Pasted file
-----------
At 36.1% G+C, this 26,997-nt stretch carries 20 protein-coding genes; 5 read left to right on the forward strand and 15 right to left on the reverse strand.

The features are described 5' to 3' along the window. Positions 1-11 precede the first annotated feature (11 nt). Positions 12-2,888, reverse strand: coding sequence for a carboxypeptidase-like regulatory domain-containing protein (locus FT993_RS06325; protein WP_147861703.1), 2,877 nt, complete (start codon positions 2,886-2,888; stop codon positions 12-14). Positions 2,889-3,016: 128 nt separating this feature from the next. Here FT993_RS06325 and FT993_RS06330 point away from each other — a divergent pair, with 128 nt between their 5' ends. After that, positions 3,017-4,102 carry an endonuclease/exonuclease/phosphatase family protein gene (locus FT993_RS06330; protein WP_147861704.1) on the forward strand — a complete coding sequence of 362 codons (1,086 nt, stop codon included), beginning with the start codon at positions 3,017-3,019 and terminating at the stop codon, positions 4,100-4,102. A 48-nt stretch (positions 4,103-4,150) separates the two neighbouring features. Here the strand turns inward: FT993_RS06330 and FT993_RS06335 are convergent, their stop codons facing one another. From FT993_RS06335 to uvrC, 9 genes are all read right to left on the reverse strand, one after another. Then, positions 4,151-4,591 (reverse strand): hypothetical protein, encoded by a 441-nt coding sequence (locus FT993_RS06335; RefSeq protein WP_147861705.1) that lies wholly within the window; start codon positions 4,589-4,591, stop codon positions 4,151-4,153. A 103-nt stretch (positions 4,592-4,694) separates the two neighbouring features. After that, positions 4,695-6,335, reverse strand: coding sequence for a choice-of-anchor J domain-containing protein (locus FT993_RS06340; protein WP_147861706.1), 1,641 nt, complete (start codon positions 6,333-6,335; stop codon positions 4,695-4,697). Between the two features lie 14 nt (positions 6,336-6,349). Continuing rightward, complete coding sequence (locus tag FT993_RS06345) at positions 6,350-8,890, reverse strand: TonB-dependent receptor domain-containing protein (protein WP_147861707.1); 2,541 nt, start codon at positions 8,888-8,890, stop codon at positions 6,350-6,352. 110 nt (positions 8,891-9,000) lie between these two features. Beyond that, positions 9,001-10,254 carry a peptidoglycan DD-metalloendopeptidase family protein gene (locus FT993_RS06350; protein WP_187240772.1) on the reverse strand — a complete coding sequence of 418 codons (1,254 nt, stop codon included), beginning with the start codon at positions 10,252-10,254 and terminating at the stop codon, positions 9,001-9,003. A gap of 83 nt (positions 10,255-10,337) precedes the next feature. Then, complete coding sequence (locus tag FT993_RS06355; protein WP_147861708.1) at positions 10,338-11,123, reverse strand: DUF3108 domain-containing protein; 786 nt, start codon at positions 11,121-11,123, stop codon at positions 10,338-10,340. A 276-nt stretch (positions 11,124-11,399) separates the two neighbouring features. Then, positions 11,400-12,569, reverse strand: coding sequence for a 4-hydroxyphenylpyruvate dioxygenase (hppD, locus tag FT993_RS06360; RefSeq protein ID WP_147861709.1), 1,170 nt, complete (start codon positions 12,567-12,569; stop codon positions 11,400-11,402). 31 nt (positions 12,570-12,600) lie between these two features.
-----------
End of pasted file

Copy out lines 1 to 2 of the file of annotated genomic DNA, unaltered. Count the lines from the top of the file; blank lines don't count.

At 36.1% G+C, this 26,997-nt stretch carries 20 protein-coding genes; 5 read left to right on the forward strand and 15 right to left on the reverse strand.

The features are described 5' to 3' along the window. Positions 1-11 precede the first annotated feature (11 nt). Positions 12-2,888, reverse strand: coding sequence for a carboxypeptidase-like regulatory domain-containing protein (locus FT993_RS06325; protein WP_147861703.1), 2,877 nt, complete (start codon positions 2,886-2,888; stop codon positions 12-14). Positions 2,889-3,016: 128 nt separating this feature from the next. Here FT993_RS06325 and FT993_RS06330 point away from each other — a divergent pair, with 128 nt between their 5' ends. After that, positions 3,017-4,102 carry an endonuclease/exonuclease/phosphatase family protein gene (locus FT993_RS06330; protein WP_147861704.1) on the forward strand — a complete coding sequence of 362 codons (1,086 nt, stop codon included), beginning with the start codon at positions 3,017-3,019 and terminating at the stop codon, positions 4,100-4,102. A 48-nt stretch (positions 4,103-4,150) separates the two neighbouring features. Here the strand turns inward: FT993_RS06330 and FT993_RS06335 are convergent, their stop codons facing one another. From FT993_RS06335 to uvrC, 9 genes are all read right to left on the reverse strand, one after another. Then, positions 4,151-4,591 (reverse strand): hypothetical protein, encoded by a 441-nt coding sequence (locus FT993_RS06335; RefSeq protein WP_147861705.1) that lies wholly within the window; start codon positions 4,589-4,591, stop codon positions 4,151-4,153. A 103-nt stretch (positions 4,592-4,694) separates the two neighbouring features. After that, positions 4,695-6,335, reverse strand: coding sequence for a choice-of-anchor J domain-containing protein (locus FT993_RS06340; protein WP_147861706.1), 1,641 nt, complete (start codon positions 6,333-6,335; stop codon positions 4,695-4,697). Between the two features lie 14 nt (positions 6,336-6,349). Continuing rightward, complete coding sequence (locus tag FT993_RS06345) at positions 6,350-8,890, reverse strand: TonB-dependent receptor domain-containing protein (protein WP_147861707.1); 2,541 nt, start codon at positions 8,888-8,890, stop codon at positions 6,350-6,352. 110 nt (positions 8,891-9,000) lie between these two features. Beyond that, positions 9,001-10,254 carry a peptidoglycan DD-metalloendopeptidase family protein gene (locus FT993_RS06350; protein WP_187240772.1) on the reverse strand — a complete coding sequence of 418 codons (1,254 nt, stop codon included), beginning with the start codon at positions 10,252-10,254 and terminating at the stop codon, positions 9,001-9,003. A gap of 83 nt (positions 10,255-10,337) precedes the next feature. Then, complete coding sequence (locus tag FT993_RS06355; protein WP_147861708.1) at positions 10,338-11,123, reverse strand: DUF3108 domain-containing protein; 786 nt, start codon at positions 11,121-11,123, stop codon at positions 10,338-10,340. A 276-nt stretch (positions 11,124-11,399) separates the two neighbouring features. Then, positions 11,400-12,569, reverse strand: coding sequence for a 4-hydroxyphenylpyruvate dioxygenase (hppD, locus tag FT993_RS06360; RefSeq protein ID WP_147861709.1), 1,170 nt, complete (start codon positions 12,567-12,569; stop codon positions 11,400-11,402). 31 nt (positions 12,570-12,600) lie between these two features.